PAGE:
Fantastic Fest Review: 'Let Me In'
Lovers of Let The Right One In, I have some good news for you. Matt Reeves didn’t eff up the movie you cherish so dearly. In fact, he might have even improved upon it, even though you didn’t think such a feat was possible. Let Me In is both a chilling and poignant horror tale that doesn’t stray too far from the original adaptation of John Ajvide Lindqvist’s novel. Unfortunately that could also be what bites it in the ass.
I don’t hold Let The Right One In in such high regard, which is probably a positive for Let Me In viewing. I didn’t go into the theater with a chip on my shoulder or a demand to be proven wrong. What impressed me most about Let Me In were the once again compelling performances by a new cast of actors. Kodi Smit-McPhee (the boy from The Road) plays Owen, an introverted kid who’s dealing with his parents’ spiteful divorce at home and the torment of masochistic bullies at school. How he walks straight after the wedge they lay on him, I’m still trying to decipher.
Abby (Chloe Moretz) arrives at Owen’s apartment complex just in the nick of time, when he’s running low and friends and options for surviving in the locker room. The two twelve-year-olds (more or less that age, in Abby’s case) form an immediate connection on the snow-topped playground equipment in the courtyard. Owen finds it odd that Abby walks barefoot without the consequence of losing her toes, but that doesn’t stop him from opening up to her about his troubles and handing over his Rubix cube.
The troubles that plague Abby are kept from Owen, and rightly so. Her caregiver (Richard Jenkins) forges out into the Los Alamos, New Mexico cold nightly to find his vampire cross to bear some blood. But he’s getting sloppy, and what are supposed to be quick drain jobs turn into unmitigated disasters. Jenkins does a terrific job as the browbeaten, exhausted custodian of a demanding vampire child. Abby lays into him when he fails to deliver, but she can hardly be held accountable for her intense desire to drink to survive.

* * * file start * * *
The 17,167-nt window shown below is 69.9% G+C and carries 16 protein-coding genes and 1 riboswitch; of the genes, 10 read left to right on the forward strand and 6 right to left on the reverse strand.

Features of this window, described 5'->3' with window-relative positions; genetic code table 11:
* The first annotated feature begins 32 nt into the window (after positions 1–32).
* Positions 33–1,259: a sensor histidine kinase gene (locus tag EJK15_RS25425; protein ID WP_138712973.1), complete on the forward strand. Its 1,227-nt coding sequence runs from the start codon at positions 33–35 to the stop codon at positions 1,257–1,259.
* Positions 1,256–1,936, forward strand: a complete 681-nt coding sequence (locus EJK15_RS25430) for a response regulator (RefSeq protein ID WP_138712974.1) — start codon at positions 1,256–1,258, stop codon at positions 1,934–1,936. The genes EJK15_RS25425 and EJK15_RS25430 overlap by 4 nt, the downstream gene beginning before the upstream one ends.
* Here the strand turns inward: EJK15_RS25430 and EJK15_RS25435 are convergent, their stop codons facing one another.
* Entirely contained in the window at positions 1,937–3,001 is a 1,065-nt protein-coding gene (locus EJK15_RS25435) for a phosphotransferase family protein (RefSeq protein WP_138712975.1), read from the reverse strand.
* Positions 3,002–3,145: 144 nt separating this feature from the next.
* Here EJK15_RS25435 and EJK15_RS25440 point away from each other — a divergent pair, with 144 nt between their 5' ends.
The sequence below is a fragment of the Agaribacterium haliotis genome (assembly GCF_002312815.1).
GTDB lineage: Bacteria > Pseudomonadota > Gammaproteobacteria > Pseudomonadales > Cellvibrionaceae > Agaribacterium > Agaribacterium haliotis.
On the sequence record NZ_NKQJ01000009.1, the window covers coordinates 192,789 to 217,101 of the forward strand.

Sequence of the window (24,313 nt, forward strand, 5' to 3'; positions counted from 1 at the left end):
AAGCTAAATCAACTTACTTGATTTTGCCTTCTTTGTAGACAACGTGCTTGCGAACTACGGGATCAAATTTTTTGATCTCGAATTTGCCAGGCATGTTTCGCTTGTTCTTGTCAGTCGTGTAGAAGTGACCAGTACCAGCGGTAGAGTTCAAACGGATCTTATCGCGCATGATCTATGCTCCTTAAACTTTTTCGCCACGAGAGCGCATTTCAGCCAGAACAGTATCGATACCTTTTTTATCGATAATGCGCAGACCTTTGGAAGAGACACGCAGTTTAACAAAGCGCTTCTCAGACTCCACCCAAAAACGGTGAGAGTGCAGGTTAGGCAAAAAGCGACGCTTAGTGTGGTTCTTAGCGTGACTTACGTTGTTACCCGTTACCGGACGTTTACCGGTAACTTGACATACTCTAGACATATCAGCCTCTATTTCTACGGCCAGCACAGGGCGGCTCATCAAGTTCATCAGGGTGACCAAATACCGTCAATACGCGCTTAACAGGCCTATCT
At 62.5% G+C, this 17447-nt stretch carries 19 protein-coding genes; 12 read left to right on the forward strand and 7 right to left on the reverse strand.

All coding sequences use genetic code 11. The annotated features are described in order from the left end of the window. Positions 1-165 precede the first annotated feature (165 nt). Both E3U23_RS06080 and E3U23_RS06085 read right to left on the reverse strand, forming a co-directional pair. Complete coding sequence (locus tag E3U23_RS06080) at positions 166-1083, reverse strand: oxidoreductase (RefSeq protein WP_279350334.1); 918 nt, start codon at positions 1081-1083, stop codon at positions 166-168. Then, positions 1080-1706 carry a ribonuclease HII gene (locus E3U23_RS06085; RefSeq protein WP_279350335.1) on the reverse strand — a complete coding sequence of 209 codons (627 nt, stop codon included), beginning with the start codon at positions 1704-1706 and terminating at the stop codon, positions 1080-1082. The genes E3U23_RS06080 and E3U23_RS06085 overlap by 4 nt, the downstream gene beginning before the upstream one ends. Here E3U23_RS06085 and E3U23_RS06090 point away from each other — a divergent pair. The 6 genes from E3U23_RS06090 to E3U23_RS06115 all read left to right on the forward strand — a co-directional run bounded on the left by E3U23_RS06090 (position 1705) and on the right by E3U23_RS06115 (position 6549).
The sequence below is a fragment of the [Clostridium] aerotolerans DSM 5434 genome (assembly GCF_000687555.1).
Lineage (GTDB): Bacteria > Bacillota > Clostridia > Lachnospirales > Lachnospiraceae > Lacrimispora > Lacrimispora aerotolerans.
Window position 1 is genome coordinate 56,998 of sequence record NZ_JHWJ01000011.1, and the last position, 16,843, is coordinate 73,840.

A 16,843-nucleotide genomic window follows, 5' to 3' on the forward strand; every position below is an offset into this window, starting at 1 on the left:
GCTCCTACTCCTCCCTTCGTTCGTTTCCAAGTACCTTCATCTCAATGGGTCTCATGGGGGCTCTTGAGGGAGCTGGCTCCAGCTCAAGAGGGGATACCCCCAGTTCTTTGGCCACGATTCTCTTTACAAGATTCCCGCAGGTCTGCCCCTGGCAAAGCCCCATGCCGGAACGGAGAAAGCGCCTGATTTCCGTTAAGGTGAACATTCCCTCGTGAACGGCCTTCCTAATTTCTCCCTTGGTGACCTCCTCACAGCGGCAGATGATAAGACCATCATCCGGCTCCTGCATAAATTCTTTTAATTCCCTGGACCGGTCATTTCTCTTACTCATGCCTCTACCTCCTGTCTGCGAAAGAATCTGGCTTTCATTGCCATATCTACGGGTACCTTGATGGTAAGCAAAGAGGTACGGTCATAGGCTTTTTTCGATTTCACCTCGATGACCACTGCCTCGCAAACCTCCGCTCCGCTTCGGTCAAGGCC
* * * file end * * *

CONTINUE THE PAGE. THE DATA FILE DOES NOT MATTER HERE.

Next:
As Owen and Abby get closer, the bodies around them pile up, forcing the Policeman (Elias Coteas) to delve deeper into the strange happenings around town. Coteas plays the role well, but seems just as morose and tired as Jenkins. Perhaps seasonal depression is running just as rampant as vampires are in N.M.
Director and writer Matt Reeves doesn’t shy away from the emotional complexity or intense violence that made the Let The Right One In such a standout film in the genre. Alright, maybe he doesn’t shine a light on Abby’s absence of sex organs, but I promise you won’t miss that fact as much as I’m sure she does. Staying so true to the original adaptation begs the question if a remake was even necessary, but considering most remakes aren’t, I’d mar Let Me In as both a successful and worthwhile one. If you’re a fan of the material, you’ll remain a fan. If you’re brand new to it, you should find yourself drawn to Reeves’s take. If you like vampires that sparkle, the copious amounts of blood and character depth in Let Me In may frighten you.